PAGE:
We’ve known it’s been coming for years, but it’s still hard to make sense of the concept of a Lamborghini SUV.
After all, a key appeal of any SUV – even a 641bhp ‘super SUV’, such as the newly unveiled Urus – is practicality. Lamborghini is not a firm known for being practical or sensible; it has a long, proud history of not making much sense.
This is a company established to make sports cars by someone whose previous manufacturing experience was in tractors; whose founder, Ferruccio Lamborghini, wanted to take on Ferrari but thought motorsport a waste of time and money.
A company that names its cars after bulls with the occasional exception, such as the Countach, which is derived from a regional Italian swear word.
A company with a lucrative sideline in selling engines for powerboat racers. One that developed a military-grade off-roader, failed to sell it to the military and then decided to sell the beast to the public as the lumbering, gas-guzzling LM002.
And this is a company capable of blending high-tech engineering and theatrical Italian flair to create supercars capable of shattering lap records everywhere they go – including, with the Huracán Performante, Autocar’s road test handling circuit.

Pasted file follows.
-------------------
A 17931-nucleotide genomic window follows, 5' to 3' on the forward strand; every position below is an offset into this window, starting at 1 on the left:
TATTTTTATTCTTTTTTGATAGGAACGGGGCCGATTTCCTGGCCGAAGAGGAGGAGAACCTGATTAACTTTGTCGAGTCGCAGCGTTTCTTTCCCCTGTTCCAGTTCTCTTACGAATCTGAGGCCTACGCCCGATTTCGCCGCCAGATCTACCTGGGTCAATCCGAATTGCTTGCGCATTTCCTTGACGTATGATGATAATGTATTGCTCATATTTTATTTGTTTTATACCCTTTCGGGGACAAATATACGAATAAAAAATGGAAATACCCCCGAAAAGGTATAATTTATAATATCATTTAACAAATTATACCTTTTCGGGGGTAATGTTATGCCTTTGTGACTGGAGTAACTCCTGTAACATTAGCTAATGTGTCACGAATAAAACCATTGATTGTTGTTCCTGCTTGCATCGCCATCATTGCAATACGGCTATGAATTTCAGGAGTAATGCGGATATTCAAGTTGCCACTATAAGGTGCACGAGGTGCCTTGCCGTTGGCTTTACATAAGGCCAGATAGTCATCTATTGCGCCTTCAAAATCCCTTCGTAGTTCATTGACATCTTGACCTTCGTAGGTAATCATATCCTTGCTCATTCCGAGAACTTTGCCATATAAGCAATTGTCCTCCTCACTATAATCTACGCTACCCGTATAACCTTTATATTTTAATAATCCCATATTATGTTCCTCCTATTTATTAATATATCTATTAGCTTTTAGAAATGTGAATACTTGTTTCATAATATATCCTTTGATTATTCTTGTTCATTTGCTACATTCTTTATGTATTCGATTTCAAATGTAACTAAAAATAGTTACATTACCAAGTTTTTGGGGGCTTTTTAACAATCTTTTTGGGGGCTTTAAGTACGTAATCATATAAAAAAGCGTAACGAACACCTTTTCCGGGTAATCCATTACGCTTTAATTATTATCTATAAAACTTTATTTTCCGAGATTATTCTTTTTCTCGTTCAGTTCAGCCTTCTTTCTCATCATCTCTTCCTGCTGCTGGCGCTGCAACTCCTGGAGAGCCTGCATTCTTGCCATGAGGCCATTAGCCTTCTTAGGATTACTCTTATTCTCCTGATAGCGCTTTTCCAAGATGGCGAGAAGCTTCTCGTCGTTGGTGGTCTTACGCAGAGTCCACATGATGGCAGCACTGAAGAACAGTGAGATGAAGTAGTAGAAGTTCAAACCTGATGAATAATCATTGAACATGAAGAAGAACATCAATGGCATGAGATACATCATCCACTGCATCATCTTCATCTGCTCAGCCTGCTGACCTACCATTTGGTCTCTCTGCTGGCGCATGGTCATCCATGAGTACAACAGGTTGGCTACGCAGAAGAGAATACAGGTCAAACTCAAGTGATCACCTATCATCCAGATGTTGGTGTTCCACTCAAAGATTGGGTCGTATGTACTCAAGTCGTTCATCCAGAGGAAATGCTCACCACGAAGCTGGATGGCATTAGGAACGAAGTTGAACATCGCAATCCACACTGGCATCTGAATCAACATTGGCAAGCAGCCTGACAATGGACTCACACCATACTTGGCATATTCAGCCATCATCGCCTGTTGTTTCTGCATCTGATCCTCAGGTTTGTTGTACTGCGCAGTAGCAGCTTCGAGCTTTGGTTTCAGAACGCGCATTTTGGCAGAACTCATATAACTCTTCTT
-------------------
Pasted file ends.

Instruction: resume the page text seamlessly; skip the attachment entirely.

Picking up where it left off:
Lamborghini is the automotive equivalent of a big-haired 1970s heavy metal band: it is brilliant precisely because it teeters on the edge of ostentatious self-parody.
And now it’s built what is, underneath that sculpted body and 641bhp engine, a practical, high-riding SUV. Heck, Lamborghini’s press materials even make much of sensible features such as a 616-litre boot and Isofix points.
Doesn’t make sense, does it? Except it absolutely does.
Comment: will the Urus handle like a true Lamborghini?